Go Twins, go Ghana, go epic, five-set tennis matches that last two days, go crazy guitar-holding-but-not-guitar-playing old guy in front of DAYBA office, and go Stanley McChrystal — in your pursuit of tact.

Twins Embracing Their Inner Mediocrity

So much for staking Scott Baker to an early cushion. Baker again made it painfully clear — in the Twins' come-from-ahead 7-5 loss to the Brewers on Tuesday night — he hates pitching with a lead, and will make every effort to avoid doing so in future outings.

Really, the best way to win with Baker on the mound is to score later in the ballgame, lest the pitcher feels insulted by run support.

After last night's agonizing loss to the Brewers, the Twins are 40-30, 10 games over .500. They were 10 games over on May 5 when they completed a three-game sweep of the Tigers. Thus, for their past 42 games, the Twins have been exactly a .500 club.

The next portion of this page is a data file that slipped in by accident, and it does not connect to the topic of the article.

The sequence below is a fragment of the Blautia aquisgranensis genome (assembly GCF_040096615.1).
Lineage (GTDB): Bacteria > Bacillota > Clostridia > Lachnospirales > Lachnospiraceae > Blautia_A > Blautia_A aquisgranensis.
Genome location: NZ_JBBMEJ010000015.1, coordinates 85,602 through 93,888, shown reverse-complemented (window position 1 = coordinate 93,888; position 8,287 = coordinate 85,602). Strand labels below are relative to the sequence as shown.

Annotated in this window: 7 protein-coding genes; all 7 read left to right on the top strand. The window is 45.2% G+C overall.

There's a word for that — mediocre. Underachievers works, as well.

In a related story, Joe Mauer is hitting .301 with three home runs and 31 RBIs.

Tuesday, June 22, 2010

Twins off to Nice Start Against Brewers

There's a headline on Twinsbaseball.com that reads "Twins running into a Crew rotation on a roll."

Umm, I beg to differ. Or maybe they were on a roll, but the Twins' top of the first inning provided some anti-roll medicine. That doesn't make any sense.

They sent nine batters to the plate en route to three runs and a healthy cushion for Scott Baker, who is coming off a 12-punchout blitz of the Rockies. Let's see how he fares with tonight's early lead.

The Twins can climb 12 games over .500 with a win in the series opener, a mark that's kind of been their "Everest" all season. A bevy of times, they've had a chance to move 12 games over, only to get waxed. Hopefully they're doing the waxing tonight.

The Twins lead the all-time Interleague series 43-30 over the Brewers. But, interestingly enough, neither team has swept the other. The Twins have, however, won four straight series in Milwaukee (home to the worst ballpark this side of Irving).